37. ^ "G7 Finance Ministers & Central Bank Governors Communiqué". U.S. Department of the Treasury. Retrieved 2021-08-16.
  38. ^ "G20 Finance Ministers and Central Bank Governors Communiqué". U.S. Department of the Treasury. Retrieved 2021-08-16.
  39. ^ Holder, Dieter; Sardon, Maitane (2021-06-07). "G-7 Calls for Making Climate-Change Reporting Compulsory". Wall Street Journal. ISSN 0099-9660. Retrieved 2021-08-16.
  40. ^ Brooksbank, Daniel (2014-05-01). "Schapiro and Bloomberg take helm at Sustainability Accounting Standards Board". Responsible Investor. Retrieved 2021-08-16.
  41. ^ Byrne, Caroline (2020-11-30). "SASB and IIRC merger targets simplified sustainability disclosure". Corporate Secretary. Retrieved 2021-08-16.
  42. ^ "J.P Morgan Chase offering RMB clearing is significant step forward: experts". Xinhua. 2018-02-14. Retrieved 2021-08-16.
  43. ^ "Mary Schapiro". The Working Group on U.S. RMB Trading and Clearing. 2021-01-01. Retrieved 2021-08-16.
  44. ^ "Q&A: Why should you use renminbi?". China Business Review. 2016-06-30. Retrieved 2021-08-16.
  45. ^ Fox, Emily Jane (11 March 2013). "GE nominates Mary Schapiro to board". CNNMoney.
  46. ^ Bray, Chad (11 June 2015). "Mary Schapiro to Join London Stock Exchange Board" – via NYTimes.com.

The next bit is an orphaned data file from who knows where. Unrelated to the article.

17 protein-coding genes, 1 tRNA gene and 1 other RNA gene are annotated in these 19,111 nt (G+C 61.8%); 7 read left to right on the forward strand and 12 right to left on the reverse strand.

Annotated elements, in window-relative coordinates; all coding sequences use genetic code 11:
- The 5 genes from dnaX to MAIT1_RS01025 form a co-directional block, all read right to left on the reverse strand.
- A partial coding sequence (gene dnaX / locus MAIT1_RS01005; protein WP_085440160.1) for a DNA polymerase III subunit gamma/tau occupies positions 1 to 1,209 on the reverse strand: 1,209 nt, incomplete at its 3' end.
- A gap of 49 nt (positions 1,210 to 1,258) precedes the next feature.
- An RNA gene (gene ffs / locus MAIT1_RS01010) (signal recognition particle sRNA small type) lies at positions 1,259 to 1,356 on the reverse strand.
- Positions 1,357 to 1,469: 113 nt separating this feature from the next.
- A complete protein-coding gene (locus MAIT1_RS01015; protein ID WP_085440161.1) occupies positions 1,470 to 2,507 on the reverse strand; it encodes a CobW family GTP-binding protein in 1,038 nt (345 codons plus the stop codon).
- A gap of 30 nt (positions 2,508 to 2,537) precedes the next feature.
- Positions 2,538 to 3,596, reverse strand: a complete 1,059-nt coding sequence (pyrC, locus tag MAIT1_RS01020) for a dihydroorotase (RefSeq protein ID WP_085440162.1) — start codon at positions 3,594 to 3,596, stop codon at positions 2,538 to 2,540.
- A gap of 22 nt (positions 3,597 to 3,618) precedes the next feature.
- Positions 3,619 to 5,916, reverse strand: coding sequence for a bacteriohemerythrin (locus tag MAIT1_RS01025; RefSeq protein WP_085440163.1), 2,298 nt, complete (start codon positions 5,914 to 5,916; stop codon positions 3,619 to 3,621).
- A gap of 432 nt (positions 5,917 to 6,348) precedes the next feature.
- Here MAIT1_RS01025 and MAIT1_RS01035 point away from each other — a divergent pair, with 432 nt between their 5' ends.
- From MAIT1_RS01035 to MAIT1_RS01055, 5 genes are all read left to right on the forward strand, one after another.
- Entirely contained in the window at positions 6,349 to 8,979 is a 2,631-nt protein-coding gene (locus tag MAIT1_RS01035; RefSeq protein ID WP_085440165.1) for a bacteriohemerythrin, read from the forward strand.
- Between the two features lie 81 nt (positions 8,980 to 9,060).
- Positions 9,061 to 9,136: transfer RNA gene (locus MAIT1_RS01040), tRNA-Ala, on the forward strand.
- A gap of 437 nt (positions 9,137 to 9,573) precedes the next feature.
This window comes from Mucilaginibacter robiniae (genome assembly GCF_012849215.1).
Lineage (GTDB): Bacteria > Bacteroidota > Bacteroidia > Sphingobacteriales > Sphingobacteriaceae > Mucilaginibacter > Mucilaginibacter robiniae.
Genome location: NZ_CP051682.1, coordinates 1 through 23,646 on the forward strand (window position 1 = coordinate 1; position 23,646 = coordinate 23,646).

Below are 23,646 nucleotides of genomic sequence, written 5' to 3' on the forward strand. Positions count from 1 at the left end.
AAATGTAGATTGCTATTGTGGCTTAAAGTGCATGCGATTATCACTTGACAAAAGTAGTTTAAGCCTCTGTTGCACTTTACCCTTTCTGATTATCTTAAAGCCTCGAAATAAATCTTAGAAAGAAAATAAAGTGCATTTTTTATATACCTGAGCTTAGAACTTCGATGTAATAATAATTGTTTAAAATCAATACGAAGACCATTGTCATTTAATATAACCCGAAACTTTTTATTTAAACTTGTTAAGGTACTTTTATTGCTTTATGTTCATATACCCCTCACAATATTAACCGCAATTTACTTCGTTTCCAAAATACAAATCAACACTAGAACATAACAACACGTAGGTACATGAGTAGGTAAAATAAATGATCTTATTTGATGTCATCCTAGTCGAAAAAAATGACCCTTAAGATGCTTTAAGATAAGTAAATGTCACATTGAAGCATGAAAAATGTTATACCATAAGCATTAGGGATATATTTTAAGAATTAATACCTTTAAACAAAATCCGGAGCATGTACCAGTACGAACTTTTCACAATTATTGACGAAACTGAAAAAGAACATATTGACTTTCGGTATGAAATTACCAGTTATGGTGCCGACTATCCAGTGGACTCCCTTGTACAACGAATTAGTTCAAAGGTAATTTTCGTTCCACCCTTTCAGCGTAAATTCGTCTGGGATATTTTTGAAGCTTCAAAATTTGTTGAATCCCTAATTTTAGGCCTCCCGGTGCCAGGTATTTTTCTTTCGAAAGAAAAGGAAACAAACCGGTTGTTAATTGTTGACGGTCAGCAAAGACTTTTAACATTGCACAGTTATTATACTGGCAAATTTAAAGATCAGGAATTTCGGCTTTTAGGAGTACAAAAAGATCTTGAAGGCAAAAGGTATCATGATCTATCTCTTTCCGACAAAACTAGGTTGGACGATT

47. ^ CVS Health news release, "CVS Health Stockholders Elect Former SEC Chairman Mary L. Schapiro as New Director at Annual Meeting," May 10, 2017.
  48. ^ Flitter, Emily (2018-06-26). "Morgan Stanley Adds Former S.E.C. Chairwoman to Its Board". The New York Times. ISSN 0362-4331. Retrieved 2021-08-03.
  49. ^ "Mary Shapiro among three named to advice HKEx". The Standard. 2019-02-21. Retrieved 2021-08-03.
  50. ^ "Franklin & Marshall – Board of Trustees". www.fandm.edu. Retrieved 2021-08-03.
  51. ^ "Council on Foreign Relations". Council on Foreign Relations. Retrieved 2021-08-03.
  52. ^ David A. Walker, introduction to a speech on "The Challenge of Regulation" by Schapiro, http://faculty.msb.edu/prog/cmrc/conferences/Schapiro.html
  53. ^ "Mary Schapiro's Acceptance of Nomination as SEC Chairman - FINRA.org". www.finra.org.
  54. ^ "Board of Directors - Humane Rescue Alliance". www.humanerescuealliance.org.
Political offices Preceded byRichard Breeden Chair of the Securities and Exchange CommissionActing1993 Succeeded byArthur Levitt Preceded byBarbara HolumActing Chair of the Commodity Futures Trading Commission1994–1996 Succeeded byJohn TullActing Preceded byChristopher Cox Chair of the Securities and Exchange Commission2009–2012 Succeeded byElisse Walter